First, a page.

Sunday, February 17, 2013

Pitcairn Island fascination

Haven't written nearly as much as I had planned on, which I need to remedy, but I've been getting quite a bit of reading done.  Lately, I've been fascinated by the Pitcairn Island history.  I had seen a House Hunters International episode of a couple buying a house on Norfolk Island, which is between Australia and New Zealand.  It's absolutely beautiful there, so I did some research and found out that it was originally populated by Polynesians, who lived there between the 14th or 15th centuries but disappeared after several hundred years.  It had served as a British penal colony twice between 1788-1794, when it was abandoned again.

In 1856, the entire population of Pitcairn Island were relocated to Norfolk Island, although after two years, some people decided to return to Pitcairn Island, and then more followed in 1863.

The people of Pitcairn Island are descendants of the nine mutineers from The Bounty led by Fletcher Christian and the Tahitian women they brought with them in 1790.  By the time their first visitors arrived on the island from an American whaling ship in 1808, only one of the mutineers, John Adams, ten Tahitian women and 23 children were left.  All of the other men, mutineers and Polynesians, were either murdered or died by other causes.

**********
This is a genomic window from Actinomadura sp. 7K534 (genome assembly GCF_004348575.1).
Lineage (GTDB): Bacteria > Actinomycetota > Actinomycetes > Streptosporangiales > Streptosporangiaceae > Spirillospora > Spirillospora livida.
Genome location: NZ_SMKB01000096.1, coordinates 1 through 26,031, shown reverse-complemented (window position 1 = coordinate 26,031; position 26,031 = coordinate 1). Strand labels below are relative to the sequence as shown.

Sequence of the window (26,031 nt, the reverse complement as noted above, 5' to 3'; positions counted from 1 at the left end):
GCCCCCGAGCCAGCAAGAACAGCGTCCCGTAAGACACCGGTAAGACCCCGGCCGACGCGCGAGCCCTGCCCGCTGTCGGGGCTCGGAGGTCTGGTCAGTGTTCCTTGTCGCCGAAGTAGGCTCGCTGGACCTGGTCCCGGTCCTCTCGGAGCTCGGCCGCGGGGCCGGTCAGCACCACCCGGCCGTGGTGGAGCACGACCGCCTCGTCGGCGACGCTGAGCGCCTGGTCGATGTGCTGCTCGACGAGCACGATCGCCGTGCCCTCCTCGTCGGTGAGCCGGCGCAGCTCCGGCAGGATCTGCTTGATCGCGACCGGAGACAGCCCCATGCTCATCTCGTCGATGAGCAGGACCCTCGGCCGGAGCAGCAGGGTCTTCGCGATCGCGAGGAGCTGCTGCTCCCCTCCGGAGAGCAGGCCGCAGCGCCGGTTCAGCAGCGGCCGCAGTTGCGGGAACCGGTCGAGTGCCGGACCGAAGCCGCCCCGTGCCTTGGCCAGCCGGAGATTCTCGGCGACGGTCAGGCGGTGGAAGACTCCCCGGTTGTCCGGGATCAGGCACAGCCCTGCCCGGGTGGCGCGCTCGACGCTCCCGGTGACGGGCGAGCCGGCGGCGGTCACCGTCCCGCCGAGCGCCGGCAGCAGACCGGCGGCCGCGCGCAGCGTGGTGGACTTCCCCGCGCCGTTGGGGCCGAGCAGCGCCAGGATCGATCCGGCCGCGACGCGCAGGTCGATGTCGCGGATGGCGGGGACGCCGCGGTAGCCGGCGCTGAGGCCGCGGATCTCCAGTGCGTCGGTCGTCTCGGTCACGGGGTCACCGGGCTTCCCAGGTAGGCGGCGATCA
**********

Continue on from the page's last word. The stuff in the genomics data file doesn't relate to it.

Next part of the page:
From a rather violent beginning, the small island colony was introduced to Christianity and adopted the Seventh Day Adventist doctrine as their own and became peaceful and created a successful society.

Interaction with the outside world was very slow in the beginning, with years going by without seeing a ship.  Even today, they might have to wait months between contacts with outsiders.  

The circumstances in which the Pitcairn Islanders have found themselves is unique in the world.  For a small band of people from two cultures to come together and over the next few hundred years build a new society and culture together with very little outside contact is fascinating from the anthropological standpoint.  The intermarriages and intertwined family lineages would make an interesting puzzle for genealogists and DNA scientists to work through.  

Would I like to visit the island?  Yes, though I hear it is very difficult to get permission.  I'd love to get the chance to learn for myself, firsthand, what their culture is like.

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